W.Va. Teachers Going Back to School Over Summer Break

July 13, 2012

CHARLESTON, W.Va. – While their students are busy at summer camp, teachers across West Virginia are going back to class through professional development offered by the West Virginia Department of Education (WVDE).

Many of the department’s summer professional development sessions focus on providing educators with tools to meet state Board of Education goals that outline what students should know, how they should behave and what they should achieve in public schools. The sessions also board priorities, including an emphasis on personalized learning to educate every child.

During July, nearly 1,000 teachers are taking part of the Teacher Leadership Institute in Morgantown. The institute, which began July 8 and continues through July 27, gives different groups of teachers each week the chance to learn about updated Next Generation Content Standards and Objectives for the 21st century and develop personalized learning teaching techniques.

Also this month, about 200 teachers participated in the 2012 Science, Arts and Social Studies (SASS) Institute. The event consist of three separate content academies designed to provide teachers with the necessary knowledge, skills and understanding to serve as facilitators for quality professional development for their peers.  Participants will learn about integration and development of elementary and secondary experiential inquiry science instruction and the Next Generation Science Content Standards and Objectives. They also will experience dance and theatre standards-based instruction and learn about the Next Generation Content Standards and Objectives for Social Studies.

In addition, the WVDE hosted a train-the-trainer and leadership training for pre-K teachers in language and literary as well as science and math. The program included specific professional development components for administrators as well as family engagement. Participants received a family engagement backpack to promote science and math learning. The backpacks were provided by the Carnegie Science Center with a grant from the Claude Worthington Benedum Foundation.

“Providing our teachers with quality professional development is the key to transforming West Virginia’s schools into 21st century learning centers,” said West Virginia Superintendent of Schools Jorea Marple. “With this training, our teachers will be better equipped to address the learning needs of the whole child.”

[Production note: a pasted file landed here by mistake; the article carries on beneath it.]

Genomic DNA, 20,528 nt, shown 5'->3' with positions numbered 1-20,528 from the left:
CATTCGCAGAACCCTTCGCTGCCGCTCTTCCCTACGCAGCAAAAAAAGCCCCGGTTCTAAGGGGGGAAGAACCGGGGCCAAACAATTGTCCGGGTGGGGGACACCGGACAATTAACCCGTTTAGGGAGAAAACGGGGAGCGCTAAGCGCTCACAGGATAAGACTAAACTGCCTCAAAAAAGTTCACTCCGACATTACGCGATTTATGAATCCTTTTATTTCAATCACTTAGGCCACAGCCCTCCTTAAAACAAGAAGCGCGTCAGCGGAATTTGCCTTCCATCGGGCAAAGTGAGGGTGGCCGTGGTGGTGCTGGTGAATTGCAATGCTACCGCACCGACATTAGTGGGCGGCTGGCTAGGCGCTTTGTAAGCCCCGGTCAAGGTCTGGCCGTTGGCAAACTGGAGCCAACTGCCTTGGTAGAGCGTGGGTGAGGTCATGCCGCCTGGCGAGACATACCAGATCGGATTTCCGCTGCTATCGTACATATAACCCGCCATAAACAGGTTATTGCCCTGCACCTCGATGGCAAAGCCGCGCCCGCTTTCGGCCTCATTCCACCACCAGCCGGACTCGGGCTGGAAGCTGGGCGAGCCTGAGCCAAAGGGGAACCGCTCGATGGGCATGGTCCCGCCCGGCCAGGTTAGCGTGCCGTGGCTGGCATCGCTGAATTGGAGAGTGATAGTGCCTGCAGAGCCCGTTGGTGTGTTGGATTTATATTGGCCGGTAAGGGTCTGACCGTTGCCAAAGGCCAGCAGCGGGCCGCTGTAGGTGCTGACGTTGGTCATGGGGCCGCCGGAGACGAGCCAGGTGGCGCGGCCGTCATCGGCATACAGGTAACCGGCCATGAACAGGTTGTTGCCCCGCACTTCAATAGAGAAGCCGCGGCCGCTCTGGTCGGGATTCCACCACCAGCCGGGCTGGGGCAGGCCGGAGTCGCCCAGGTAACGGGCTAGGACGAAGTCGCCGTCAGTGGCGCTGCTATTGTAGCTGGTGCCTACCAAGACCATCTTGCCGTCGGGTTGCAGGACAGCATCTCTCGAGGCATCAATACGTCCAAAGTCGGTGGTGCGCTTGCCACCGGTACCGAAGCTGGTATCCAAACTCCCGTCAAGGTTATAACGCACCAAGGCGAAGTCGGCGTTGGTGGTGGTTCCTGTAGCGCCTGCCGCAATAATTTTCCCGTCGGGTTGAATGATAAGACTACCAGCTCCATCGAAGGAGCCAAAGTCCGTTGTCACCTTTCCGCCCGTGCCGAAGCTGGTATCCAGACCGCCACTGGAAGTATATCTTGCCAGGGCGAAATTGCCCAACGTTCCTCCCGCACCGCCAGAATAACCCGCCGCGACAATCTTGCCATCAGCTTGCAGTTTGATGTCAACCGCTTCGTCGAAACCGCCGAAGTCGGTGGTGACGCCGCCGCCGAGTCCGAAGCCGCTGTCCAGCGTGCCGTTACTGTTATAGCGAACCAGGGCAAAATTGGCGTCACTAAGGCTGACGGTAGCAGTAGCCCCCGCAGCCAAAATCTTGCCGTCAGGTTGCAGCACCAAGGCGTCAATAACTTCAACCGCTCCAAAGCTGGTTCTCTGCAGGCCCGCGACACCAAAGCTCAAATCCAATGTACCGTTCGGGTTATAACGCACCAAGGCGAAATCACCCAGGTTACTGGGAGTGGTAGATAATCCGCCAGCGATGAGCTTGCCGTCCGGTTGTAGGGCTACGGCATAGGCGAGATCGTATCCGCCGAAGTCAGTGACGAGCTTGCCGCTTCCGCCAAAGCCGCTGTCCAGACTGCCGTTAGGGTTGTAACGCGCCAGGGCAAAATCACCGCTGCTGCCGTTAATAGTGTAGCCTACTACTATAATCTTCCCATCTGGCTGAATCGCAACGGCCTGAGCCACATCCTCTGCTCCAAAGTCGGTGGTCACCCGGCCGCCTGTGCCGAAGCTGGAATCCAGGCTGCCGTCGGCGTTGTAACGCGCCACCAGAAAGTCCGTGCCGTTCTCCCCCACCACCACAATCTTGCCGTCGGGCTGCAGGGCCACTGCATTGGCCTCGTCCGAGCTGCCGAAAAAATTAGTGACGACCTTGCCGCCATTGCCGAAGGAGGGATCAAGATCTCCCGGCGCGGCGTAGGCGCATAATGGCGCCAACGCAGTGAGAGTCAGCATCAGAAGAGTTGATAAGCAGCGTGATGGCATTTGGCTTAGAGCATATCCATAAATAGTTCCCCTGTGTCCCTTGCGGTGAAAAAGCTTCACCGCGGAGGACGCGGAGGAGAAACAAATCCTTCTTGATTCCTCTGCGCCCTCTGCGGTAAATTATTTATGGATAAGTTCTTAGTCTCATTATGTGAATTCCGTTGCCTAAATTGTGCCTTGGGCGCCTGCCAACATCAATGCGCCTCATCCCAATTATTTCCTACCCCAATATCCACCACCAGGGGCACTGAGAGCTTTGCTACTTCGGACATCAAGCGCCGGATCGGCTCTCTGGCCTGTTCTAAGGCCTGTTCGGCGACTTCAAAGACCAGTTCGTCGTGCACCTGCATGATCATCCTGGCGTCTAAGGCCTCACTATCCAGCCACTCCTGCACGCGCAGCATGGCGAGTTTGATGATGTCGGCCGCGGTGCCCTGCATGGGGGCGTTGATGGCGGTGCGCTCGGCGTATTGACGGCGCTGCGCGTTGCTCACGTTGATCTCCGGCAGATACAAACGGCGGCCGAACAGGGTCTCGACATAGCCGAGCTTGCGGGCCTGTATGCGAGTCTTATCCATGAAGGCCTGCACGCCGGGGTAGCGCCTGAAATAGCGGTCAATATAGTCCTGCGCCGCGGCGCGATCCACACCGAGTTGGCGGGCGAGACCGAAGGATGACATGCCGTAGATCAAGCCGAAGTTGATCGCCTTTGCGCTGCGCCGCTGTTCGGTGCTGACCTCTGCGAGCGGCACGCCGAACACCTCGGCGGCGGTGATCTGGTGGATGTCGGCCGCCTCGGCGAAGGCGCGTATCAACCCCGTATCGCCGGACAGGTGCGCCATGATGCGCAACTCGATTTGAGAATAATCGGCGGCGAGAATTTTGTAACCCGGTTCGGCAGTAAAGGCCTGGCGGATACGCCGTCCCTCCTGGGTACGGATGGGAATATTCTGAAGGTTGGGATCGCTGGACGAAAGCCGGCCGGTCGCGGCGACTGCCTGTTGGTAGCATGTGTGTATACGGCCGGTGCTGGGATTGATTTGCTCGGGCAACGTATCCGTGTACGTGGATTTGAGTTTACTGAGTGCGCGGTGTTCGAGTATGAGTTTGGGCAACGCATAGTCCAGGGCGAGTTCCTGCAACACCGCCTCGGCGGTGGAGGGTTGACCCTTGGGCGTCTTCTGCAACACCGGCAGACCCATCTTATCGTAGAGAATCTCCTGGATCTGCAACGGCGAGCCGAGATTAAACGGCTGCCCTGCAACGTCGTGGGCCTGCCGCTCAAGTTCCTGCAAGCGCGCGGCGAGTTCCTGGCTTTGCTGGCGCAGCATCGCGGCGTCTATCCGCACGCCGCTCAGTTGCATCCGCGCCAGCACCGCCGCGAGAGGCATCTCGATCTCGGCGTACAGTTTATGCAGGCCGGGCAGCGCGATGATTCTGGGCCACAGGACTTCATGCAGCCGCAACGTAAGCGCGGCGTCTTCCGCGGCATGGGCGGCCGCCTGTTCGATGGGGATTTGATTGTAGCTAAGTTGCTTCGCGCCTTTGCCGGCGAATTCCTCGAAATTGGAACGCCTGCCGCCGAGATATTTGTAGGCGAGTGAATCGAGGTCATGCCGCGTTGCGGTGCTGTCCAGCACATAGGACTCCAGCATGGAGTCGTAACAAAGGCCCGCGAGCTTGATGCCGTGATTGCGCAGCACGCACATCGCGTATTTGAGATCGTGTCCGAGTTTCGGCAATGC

Without professional development, teachers will be hampered in their abilities to teach subjects that West Virginia has deemed important. Those include not only English, math, science, social studies, and the arts but also foreign languages, career and technical education, health and wellness and more.

The WVDE, in partnership with the West Virginia University College of Engineering and Project Lead the Way, also is providing training to teachers participating in the energy and power pilot. The pilot marks the first time career technical teachers and academic teachers have collaborated to teach curriculum. The course will be used beginning this fall in preparing high school students for careers in energy and power fields.

Other professional development opportunities offered by the WVDE include the Summer Technical and Adult Education Conference in Charleston July 23 to 25. On July 23, attendees can view a Toyota Prius cut-away, where the car is cut in half so that its internal workings can be viewed. The car also will be on display for auto technology teachers during training on electric and hybrid electric vehicles at the National Alternative Fuel Training Center in Morgantown July 30 to Aug 3.

In August, the WVDE’s effort to train more than 300 technology integration specialists will continue. Once trained, the technology specialists take their skills back to their home schools where they help other teachers integrate technology into their lessons.

“We must help West Virginia teachers stay up to date,” Marple said. “We already have some of the best teachers in the nation but we need to help them adapt to today’s changing world.”

For more information, contact the Office of Communication at (304) 558-2699.

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